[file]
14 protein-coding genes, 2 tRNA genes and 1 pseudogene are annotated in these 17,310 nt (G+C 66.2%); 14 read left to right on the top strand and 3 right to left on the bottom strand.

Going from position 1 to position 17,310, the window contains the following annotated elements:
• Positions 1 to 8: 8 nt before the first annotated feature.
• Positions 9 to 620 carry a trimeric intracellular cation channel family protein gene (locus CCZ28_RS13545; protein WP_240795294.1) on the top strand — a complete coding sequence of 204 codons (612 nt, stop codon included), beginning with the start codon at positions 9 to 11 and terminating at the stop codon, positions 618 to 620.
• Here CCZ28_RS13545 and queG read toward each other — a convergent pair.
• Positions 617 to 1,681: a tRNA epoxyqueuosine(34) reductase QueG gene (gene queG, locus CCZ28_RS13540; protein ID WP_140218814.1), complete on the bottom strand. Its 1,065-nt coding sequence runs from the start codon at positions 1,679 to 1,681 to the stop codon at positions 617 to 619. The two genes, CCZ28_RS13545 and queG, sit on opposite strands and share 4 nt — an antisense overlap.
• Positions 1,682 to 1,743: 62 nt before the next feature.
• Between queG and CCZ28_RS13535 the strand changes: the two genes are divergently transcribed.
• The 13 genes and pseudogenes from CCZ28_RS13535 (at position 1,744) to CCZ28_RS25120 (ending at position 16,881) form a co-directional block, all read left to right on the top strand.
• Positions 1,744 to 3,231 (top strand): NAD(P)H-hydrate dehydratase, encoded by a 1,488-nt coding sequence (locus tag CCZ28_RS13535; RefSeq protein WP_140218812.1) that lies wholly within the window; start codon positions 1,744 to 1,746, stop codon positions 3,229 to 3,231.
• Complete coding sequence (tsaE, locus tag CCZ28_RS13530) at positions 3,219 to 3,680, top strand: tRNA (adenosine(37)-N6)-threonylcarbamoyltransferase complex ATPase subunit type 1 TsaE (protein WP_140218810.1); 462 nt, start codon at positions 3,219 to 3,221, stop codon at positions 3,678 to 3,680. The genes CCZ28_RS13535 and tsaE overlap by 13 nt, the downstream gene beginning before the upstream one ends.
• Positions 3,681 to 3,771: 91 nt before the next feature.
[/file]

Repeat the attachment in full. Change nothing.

14 protein-coding genes, 2 tRNA genes and 1 pseudogene are annotated in these 17,310 nt (G+C 66.2%); 14 read left to right on the top strand and 3 right to left on the bottom strand.

Going from position 1 to position 17,310, the window contains the following annotated elements:
• Positions 1 to 8: 8 nt before the first annotated feature.
• Positions 9 to 620 carry a trimeric intracellular cation channel family protein gene (locus CCZ28_RS13545; protein WP_240795294.1) on the top strand — a complete coding sequence of 204 codons (612 nt, stop codon included), beginning with the start codon at positions 9 to 11 and terminating at the stop codon, positions 618 to 620.
• Here CCZ28_RS13545 and queG read toward each other — a convergent pair.
• Positions 617 to 1,681: a tRNA epoxyqueuosine(34) reductase QueG gene (gene queG, locus CCZ28_RS13540; protein ID WP_140218814.1), complete on the bottom strand. Its 1,065-nt coding sequence runs from the start codon at positions 1,679 to 1,681 to the stop codon at positions 617 to 619. The two genes, CCZ28_RS13545 and queG, sit on opposite strands and share 4 nt — an antisense overlap.
• Positions 1,682 to 1,743: 62 nt before the next feature.
• Between queG and CCZ28_RS13535 the strand changes: the two genes are divergently transcribed.
• The 13 genes and pseudogenes from CCZ28_RS13535 (at position 1,744) to CCZ28_RS25120 (ending at position 16,881) form a co-directional block, all read left to right on the top strand.
• Positions 1,744 to 3,231 (top strand): NAD(P)H-hydrate dehydratase, encoded by a 1,488-nt coding sequence (locus tag CCZ28_RS13535; RefSeq protein WP_140218812.1) that lies wholly within the window; start codon positions 1,744 to 1,746, stop codon positions 3,229 to 3,231.
• Complete coding sequence (tsaE, locus tag CCZ28_RS13530) at positions 3,219 to 3,680, top strand: tRNA (adenosine(37)-N6)-threonylcarbamoyltransferase complex ATPase subunit type 1 TsaE (protein WP_140218810.1); 462 nt, start codon at positions 3,219 to 3,221, stop codon at positions 3,678 to 3,680. The genes CCZ28_RS13535 and tsaE overlap by 13 nt, the downstream gene beginning before the upstream one ends.
• Positions 3,681 to 3,771: 91 nt before the next feature.